Proponents of Assembly Bill 3087, including major labor groups, argue that it would help control rising health care costs and give consumers more predictability in assessing health care pricing, while opponents, like doctors and hospitals, maintain that it risks decreasing the quality of care and would cause physicians to leave the state.

“No state in America has ever attempted such an unproven policy of inflexible, government-managed price caps across every health care service,” said California Medical Association President Theodore M. Mazer said in a statement. “It threatens to reverse the historic gains for health coverage and access made in California since the passage of the Affordable Care Act.”

California spends about $8,000 per capita on health care every year, totaling around $300 billion, according to the California Health Care Foundation, and it’s a cost that is affecting everything from the state budget, business’s bottom lines and employee paychecks.

“Medical monopolies are the only ones who benefit from skyrocketing prices; the rest of us are paying the price because we have no choice,” Roxanne Sanchez, President of SEIU Local 1021 and SEIU California, said in a statement supporting the bill posted on care4allca.org.

But the overarching concern is that state officials would be making decisions on behalf of patients – raising concerns about rationing, a lower quality of care and longer wait times.

Additionally, the proposal is also being opposed by progressives in support of single-payer, seeing the legislation as just making a dent in a larger problem that needs complete overhaul.

More broadly, it’s just the latest effort to overhaul the Golden State’s health care system. Last March, state Sen. Ricardo Lara, D-Bell Gardens, introduced a bill to create a single-payer model, but the plan stalled in Sacramento after there were few details laid out on how to pay for the “Medicare for all” system.

This article was originally published by CalWatchdog.com

California Democrats Seek to Ban High-Interest Consumer Loans


money bagCalifornia Democrats have filed a bill that would cap annual interest rates at 19 percent and wipe out about $2.7 billion in loans to California residents.

Assemblyman Ash Kalra (D-San Jose) and Sen. Holly Mitchell (D-Los Angeles) introduced AB-2500, which would set a 19 percent interest rates cap for consumer loans with balances of between $2,500 and $10,000. The legislation in the last three weeks has picked up eight additional Democrat co-sponsors.

The California Legislature ended interest rate limitations for small loans above $2,500 in the 1980s. As a result, there was an estimated $1.5 billion in un-bankable intermediate-term loans issued to state residents, with over half the lending is at annual interest rates over 100 percent or more.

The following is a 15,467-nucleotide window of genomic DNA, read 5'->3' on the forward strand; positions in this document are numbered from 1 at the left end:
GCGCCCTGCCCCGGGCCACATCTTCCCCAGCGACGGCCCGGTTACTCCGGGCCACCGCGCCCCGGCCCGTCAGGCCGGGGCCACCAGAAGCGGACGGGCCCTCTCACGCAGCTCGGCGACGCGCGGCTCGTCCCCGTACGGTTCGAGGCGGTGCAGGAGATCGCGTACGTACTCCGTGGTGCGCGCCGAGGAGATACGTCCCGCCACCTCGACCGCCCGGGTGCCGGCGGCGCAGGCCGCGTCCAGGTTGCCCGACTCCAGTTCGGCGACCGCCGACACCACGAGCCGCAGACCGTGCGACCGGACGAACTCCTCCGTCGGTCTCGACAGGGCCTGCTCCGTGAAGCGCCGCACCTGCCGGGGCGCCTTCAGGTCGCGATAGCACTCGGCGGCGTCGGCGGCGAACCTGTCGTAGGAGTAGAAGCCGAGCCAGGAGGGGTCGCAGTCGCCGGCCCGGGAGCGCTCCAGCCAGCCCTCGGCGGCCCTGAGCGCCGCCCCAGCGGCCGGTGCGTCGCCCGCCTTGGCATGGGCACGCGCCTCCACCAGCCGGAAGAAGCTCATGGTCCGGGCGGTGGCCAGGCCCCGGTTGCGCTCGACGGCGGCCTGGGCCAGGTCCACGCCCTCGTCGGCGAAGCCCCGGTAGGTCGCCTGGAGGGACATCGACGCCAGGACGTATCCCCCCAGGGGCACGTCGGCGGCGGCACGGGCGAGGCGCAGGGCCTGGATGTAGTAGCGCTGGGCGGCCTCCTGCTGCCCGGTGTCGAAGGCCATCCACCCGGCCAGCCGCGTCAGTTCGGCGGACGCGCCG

The new bill does not target very short-term pay-day loans, which can charge interest rates of up to 400 percent annualized to borrow up to $500 to bridge the gap between paychecks. But it would raise the cap from $2,500 to $10,000, for loans subject to a 19 percent interest rate limit.

The forecast impact on the $2.7 billion California industry would be to eliminate 98 percent of the $2,500 to $5,000 loans, and 95 percent of the $5,000 to $10,000 loans.

Kalra and other Democrats tried last year to ban the high interest rate practices, but the effort ran into industry lobbying and consumers desperate for emergency cash.

But as Chair of the Assembly Aging and Long Term Care Committee, Assemblyman Kalra has been able to host a number of large meetings for his “Safe Consumer Lending Act”over the last four months, including his latest in Sacramento on February 15.

Kalra highlights residents like JoAnn Hesson, who suffered from diabetes for many years. She is living on Social Security, and required twin surgeries to amputate a leg and provide a kidney transplant. Although she only borrowed $5,000, Hesson was eventually required to repay $42,000.

According to Assemblyman Kalra: “California has no shortage of predatory lenders. We see them pop-up around the state, especially in low-income neighborhoods. These types of loans, those with exorbitantly high interest rates, hurt hard working families the most,”

Principal co-author Sen. Holly J. Mitchell (D-Los Angeles) added: “Compound irresponsible behavior by unscrupulous lending institutions with a recent federal proposal to end key consumer-protection measures for payday loans, and it is clear California must do more to protect families.”

AB 2500 is also co-sponsored by the African Methodist Episcopal Church (AME) – 5th Episcopal District; Asian Law Alliance; Coalition for Humane Immigrant Rights of Los Angeles; Unidos US (formerly the National Council of La Raza); and the Western Center on Law and Poverty.

This article was originally published by Breitbart.com/California